Sunday, September 19, 2004

The War In The West

Claudia Rossett has a long article on Fox News (hat tip reader K) describing the possible link between Al-Qaeda and the UN's Oil for Food Program. She focuses on the unusual role of the Malaysian Swiss Gulf and African Chamber (MIGA) in receiving millions of dollars in overpayments from Saddam Hussein in conjunction with the circumstance that its principal corporate officers are on a variety of Al-Qaeda watchlists.

As the Oil-for-Food program actually worked, however, the United Nations let Saddam choose his own business partners. The world body also kept secret the details of those contracts and the identities of the contractors, and it let Saddam graft at least $4.4 billion out of the program through manipulated contract prices, by estimates of the U.S. General Accountability Office.

Saddam's standard scam was to underprice oil sales and overpay for relief supplies, thus generating fat profits for his business partners. Many of those contractors would kick back part of the take to Saddam's regime — or divert it to whatever uses Saddam might fancy. By various accounts, those uses ranged from building palaces to buying arms to supplying Saddam's sadistic son Uday with equipment for torturing Iraqi athletes.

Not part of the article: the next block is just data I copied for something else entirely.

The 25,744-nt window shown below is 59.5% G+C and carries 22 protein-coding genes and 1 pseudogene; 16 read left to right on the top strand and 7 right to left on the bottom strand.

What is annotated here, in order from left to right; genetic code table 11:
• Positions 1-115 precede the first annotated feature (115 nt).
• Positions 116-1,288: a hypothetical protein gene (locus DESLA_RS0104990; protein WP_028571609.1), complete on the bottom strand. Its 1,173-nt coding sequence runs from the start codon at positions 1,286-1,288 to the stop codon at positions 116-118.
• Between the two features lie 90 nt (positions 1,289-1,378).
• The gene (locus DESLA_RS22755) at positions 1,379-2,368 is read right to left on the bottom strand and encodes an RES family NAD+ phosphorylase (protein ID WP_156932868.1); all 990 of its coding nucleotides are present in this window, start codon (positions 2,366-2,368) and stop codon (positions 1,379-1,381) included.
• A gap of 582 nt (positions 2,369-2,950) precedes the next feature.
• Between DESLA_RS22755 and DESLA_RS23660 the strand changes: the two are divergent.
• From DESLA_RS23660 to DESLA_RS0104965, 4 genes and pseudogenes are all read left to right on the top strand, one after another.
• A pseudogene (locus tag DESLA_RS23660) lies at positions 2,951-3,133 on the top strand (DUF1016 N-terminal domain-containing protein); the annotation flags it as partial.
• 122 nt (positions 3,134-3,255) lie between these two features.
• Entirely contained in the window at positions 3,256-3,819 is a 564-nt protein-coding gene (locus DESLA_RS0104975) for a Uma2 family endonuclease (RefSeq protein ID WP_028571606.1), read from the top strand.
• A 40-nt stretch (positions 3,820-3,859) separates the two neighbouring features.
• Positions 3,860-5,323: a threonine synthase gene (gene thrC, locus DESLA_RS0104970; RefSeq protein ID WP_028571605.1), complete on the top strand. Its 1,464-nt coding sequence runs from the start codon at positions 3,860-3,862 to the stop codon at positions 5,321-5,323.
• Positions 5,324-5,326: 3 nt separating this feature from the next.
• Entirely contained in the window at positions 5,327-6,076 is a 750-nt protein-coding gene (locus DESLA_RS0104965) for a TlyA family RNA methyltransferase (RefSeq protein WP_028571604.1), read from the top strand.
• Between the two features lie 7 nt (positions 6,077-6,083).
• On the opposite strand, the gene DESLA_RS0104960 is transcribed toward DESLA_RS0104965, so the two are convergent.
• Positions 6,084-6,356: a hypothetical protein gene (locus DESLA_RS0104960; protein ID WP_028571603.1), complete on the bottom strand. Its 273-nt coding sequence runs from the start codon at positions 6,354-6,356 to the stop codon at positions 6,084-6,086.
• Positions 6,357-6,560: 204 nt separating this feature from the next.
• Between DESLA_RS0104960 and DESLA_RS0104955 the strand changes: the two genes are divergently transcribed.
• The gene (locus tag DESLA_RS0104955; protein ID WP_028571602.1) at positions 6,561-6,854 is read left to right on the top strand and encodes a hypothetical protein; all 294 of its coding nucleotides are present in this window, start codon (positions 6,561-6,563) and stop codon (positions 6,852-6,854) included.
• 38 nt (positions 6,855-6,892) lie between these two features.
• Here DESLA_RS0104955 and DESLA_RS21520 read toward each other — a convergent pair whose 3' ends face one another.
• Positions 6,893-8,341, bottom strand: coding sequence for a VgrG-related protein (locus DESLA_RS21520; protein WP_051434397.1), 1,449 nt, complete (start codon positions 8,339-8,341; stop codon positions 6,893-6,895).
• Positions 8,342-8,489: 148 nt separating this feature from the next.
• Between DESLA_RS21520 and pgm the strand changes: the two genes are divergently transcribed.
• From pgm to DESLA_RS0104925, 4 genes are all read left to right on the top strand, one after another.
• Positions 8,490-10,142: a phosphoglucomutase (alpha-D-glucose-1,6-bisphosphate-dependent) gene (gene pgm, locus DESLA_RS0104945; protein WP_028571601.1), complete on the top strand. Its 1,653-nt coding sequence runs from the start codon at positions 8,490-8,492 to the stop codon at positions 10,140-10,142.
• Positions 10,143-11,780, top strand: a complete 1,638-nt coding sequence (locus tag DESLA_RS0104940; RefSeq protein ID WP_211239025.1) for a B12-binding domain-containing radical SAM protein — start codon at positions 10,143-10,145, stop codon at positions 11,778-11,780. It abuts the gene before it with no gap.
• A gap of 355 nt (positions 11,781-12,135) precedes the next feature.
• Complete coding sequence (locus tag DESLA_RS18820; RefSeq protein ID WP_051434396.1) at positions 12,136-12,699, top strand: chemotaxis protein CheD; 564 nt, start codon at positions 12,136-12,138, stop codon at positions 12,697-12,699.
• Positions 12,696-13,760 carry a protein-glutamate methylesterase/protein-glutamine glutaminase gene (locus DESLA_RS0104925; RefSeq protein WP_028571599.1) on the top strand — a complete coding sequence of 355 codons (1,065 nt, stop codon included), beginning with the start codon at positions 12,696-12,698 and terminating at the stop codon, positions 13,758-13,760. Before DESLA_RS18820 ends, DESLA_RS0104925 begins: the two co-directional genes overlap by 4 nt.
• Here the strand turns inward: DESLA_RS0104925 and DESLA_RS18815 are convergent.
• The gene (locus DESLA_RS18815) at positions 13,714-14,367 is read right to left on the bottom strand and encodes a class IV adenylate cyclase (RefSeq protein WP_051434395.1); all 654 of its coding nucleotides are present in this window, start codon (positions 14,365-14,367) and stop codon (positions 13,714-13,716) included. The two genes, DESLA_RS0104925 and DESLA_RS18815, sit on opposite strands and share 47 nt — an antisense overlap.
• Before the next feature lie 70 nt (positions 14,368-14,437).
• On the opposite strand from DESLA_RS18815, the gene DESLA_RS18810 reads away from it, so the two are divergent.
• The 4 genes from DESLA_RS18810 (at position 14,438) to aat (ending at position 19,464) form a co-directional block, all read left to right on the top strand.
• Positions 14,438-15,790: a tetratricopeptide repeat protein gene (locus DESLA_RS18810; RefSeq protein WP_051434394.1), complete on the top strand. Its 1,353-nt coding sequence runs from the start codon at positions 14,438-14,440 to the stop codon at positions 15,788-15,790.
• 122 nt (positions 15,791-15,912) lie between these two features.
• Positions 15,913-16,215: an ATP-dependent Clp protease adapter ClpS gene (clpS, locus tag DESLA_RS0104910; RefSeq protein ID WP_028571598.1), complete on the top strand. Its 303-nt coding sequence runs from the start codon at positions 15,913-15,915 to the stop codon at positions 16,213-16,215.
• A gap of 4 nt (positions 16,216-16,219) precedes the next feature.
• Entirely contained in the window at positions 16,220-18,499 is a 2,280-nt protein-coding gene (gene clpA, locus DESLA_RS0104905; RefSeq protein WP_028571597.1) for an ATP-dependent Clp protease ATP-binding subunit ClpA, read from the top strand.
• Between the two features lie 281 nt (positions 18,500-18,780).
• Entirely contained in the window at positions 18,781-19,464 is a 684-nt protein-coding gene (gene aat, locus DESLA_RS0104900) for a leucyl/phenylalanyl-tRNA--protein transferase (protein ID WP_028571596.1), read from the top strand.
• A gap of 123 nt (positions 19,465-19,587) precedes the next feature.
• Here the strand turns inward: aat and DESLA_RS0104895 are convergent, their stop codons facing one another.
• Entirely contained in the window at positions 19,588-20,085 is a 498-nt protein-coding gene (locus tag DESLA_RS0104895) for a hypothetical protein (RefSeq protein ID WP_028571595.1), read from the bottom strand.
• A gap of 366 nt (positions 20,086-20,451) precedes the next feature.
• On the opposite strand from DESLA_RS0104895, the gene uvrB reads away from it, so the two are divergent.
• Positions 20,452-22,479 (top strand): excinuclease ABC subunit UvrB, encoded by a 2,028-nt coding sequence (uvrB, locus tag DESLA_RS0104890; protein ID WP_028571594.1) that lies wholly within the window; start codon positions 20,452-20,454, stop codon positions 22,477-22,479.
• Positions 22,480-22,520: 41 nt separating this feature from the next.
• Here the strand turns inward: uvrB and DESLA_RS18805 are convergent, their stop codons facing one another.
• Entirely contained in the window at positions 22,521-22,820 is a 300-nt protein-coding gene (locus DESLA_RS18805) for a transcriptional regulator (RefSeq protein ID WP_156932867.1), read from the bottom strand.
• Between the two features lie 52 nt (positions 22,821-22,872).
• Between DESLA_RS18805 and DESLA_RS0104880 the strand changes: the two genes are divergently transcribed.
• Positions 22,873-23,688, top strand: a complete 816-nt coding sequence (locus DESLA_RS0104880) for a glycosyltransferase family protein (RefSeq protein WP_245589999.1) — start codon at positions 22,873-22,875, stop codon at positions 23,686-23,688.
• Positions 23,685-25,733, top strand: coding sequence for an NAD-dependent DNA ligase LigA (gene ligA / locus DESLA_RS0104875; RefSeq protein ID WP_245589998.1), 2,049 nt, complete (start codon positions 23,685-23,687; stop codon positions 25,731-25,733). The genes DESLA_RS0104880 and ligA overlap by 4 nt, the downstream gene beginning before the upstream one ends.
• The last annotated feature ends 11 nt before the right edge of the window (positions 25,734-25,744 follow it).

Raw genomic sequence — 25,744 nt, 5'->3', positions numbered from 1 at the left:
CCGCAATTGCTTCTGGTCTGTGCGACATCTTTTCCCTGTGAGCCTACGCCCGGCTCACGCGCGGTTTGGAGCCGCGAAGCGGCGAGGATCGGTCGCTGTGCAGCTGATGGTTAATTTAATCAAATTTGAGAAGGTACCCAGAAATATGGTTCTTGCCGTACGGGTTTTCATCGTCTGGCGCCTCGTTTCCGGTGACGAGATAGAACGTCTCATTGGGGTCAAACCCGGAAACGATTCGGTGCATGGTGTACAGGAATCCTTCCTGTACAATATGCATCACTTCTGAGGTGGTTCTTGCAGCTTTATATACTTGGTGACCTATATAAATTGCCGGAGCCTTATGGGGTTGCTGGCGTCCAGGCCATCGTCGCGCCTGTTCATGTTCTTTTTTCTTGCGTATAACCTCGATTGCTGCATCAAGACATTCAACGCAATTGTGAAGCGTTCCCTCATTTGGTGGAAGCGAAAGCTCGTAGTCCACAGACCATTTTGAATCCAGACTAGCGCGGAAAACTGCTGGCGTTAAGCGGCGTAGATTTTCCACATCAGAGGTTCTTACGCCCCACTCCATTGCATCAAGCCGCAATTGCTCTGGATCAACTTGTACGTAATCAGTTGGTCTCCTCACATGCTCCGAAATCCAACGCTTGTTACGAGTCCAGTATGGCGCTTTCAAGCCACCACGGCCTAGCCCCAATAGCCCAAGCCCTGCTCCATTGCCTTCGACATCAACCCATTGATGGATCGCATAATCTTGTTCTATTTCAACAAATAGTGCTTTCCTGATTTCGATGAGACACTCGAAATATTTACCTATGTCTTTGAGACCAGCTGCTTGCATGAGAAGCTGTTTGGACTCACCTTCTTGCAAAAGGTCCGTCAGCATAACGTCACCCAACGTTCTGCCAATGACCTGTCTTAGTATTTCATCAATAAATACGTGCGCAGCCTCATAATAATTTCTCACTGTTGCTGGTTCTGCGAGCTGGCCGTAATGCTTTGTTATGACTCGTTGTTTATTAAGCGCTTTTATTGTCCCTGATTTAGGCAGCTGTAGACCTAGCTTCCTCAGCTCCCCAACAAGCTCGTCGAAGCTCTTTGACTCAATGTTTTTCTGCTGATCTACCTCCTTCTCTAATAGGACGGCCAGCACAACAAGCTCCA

One of the big questions is whether any of the money skimmed from Oil-for-Food also slopped into terrorist-financing ventures such as MIGA.

The circumstantial evidence is pretty damning. Rossett describes MIGA as a "terrorist chamber of commerce". Its founder and president, Ahmed Idris Nasreddin was on a watchlist of suspected Al-Qaeda financiers, as was his business partner Youssef Nada. Another MIGA founder, who remains unindicted still runs the far-flung Hayel Saeed Anam Group of Companies (HSA) which continues to operate worldwide. The HSA was also a large player in the Oil for Food Program and handled at least $400 million in transactions for the former dictator.

The trail peters out behind the wall of confidentiality the United Nations has flung over the Oil for Food documents. But one of Rosett's resource links is to the United States Office of Foreign Assets Control, part of the Department of the Treasury.

The Office of Foreign Assets Control ("OFAC") of the US Department of the Treasury administers and enforces economic and trade sanctions based on US foreign policy and national security goals against targeted foreign countries, terrorists, international narcotics traffickers, and those engaged in activities related to the proliferation of weapons of mass destruction. OFAC acts under Presidential wartime and national emergency powers, as well as authority granted by specific legislation, to impose controls on transactions and freeze foreign assets under US jurisdiction. Many of the sanctions are based on United Nations and other international mandates, are multilateral in scope, and involve close cooperation with allied governments.